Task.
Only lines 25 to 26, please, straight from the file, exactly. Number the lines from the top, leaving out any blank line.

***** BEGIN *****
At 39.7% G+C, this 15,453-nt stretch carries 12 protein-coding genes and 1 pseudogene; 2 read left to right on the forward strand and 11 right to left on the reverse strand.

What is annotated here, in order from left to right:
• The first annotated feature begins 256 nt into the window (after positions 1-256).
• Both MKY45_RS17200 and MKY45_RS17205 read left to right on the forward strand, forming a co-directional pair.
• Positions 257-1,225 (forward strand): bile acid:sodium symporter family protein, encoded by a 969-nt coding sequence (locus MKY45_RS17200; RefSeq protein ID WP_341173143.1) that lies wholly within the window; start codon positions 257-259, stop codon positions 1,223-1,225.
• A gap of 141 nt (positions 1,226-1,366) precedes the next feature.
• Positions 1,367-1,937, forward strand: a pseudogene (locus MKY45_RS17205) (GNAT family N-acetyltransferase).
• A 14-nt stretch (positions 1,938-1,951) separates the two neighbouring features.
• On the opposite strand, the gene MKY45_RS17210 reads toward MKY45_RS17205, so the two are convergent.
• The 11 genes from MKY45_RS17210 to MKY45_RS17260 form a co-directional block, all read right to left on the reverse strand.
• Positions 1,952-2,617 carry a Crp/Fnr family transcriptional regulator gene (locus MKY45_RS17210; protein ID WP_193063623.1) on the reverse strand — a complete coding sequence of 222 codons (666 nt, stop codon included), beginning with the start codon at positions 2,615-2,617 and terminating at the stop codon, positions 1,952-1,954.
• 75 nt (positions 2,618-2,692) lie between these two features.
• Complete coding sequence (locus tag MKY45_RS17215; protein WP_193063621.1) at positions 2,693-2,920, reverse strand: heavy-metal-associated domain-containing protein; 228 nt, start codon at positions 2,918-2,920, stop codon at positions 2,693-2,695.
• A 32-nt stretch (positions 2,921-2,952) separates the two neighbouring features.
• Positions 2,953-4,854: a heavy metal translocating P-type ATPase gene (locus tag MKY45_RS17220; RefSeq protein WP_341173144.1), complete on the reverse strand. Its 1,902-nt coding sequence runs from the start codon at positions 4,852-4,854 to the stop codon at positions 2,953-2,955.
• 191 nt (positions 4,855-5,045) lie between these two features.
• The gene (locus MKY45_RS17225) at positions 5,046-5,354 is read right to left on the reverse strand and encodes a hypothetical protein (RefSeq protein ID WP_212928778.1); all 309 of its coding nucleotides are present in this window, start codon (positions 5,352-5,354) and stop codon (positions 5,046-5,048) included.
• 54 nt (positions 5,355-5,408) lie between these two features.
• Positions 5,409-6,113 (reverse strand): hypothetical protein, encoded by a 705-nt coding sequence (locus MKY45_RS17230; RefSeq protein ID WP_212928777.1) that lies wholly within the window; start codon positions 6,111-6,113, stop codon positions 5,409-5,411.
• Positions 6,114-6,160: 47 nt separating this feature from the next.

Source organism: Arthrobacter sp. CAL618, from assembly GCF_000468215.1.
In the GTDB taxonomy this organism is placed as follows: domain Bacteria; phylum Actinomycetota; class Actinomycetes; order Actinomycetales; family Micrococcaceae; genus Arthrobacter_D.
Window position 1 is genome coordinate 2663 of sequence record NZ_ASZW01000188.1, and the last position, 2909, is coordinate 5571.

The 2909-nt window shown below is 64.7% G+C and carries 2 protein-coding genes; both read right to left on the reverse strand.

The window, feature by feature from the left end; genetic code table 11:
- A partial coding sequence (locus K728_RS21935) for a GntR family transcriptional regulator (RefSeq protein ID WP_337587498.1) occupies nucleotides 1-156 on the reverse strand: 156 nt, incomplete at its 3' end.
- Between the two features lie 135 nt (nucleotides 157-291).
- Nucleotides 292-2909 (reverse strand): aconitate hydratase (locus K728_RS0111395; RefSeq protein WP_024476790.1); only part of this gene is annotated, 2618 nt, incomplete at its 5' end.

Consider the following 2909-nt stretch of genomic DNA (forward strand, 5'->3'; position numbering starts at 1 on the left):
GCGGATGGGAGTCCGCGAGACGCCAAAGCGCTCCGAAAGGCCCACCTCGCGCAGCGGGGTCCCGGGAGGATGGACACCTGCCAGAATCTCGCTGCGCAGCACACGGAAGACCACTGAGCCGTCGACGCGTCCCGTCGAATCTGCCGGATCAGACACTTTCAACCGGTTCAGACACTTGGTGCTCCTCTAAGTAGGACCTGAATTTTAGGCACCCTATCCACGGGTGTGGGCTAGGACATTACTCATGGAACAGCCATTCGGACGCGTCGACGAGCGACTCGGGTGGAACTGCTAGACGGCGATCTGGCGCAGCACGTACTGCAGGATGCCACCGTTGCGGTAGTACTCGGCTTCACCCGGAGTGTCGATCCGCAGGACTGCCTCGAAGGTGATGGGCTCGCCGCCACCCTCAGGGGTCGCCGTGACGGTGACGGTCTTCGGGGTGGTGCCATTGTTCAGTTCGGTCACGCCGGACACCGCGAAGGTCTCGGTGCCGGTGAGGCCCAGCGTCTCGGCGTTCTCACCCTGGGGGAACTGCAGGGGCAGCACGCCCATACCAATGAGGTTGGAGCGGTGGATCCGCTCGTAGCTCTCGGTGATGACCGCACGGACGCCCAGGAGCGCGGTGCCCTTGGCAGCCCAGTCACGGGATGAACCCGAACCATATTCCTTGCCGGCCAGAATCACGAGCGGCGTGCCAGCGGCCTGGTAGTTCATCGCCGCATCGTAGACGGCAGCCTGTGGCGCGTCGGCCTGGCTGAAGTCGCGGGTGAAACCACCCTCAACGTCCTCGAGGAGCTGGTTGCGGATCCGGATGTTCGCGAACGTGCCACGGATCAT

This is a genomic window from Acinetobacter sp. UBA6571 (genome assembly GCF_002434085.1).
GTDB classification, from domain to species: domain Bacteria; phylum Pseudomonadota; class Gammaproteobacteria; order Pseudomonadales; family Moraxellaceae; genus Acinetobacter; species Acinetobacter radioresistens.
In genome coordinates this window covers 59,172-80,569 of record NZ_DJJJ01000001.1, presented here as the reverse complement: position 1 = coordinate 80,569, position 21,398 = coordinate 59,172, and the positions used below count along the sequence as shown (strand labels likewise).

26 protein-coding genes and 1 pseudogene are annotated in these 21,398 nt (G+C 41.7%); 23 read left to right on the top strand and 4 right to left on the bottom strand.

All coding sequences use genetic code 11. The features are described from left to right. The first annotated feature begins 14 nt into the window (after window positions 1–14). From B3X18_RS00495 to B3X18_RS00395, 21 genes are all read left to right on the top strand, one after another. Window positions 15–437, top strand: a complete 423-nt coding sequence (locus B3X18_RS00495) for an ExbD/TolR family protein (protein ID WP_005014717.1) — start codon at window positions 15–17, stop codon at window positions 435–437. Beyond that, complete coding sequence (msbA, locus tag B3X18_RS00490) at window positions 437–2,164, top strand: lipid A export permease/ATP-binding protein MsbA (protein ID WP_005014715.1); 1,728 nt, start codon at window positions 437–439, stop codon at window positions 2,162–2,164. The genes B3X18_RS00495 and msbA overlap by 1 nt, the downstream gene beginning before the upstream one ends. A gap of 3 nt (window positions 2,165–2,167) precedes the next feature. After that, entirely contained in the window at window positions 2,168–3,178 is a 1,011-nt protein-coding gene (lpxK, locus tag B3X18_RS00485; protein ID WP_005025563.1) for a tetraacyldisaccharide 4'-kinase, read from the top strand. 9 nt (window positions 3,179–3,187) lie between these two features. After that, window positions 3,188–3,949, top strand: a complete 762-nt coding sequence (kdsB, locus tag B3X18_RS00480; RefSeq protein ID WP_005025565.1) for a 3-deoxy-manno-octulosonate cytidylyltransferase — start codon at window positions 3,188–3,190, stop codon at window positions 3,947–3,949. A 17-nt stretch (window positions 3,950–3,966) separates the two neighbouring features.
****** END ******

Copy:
The window, feature by feature from the left end; genetic code table 11:
- A partial coding sequence (locus K728_RS21935) for a GntR family transcriptional regulator (RefSeq protein ID WP_337587498.1) occupies nucleotides 1-156 on the reverse strand: 156 nt, incomplete at its 3' end.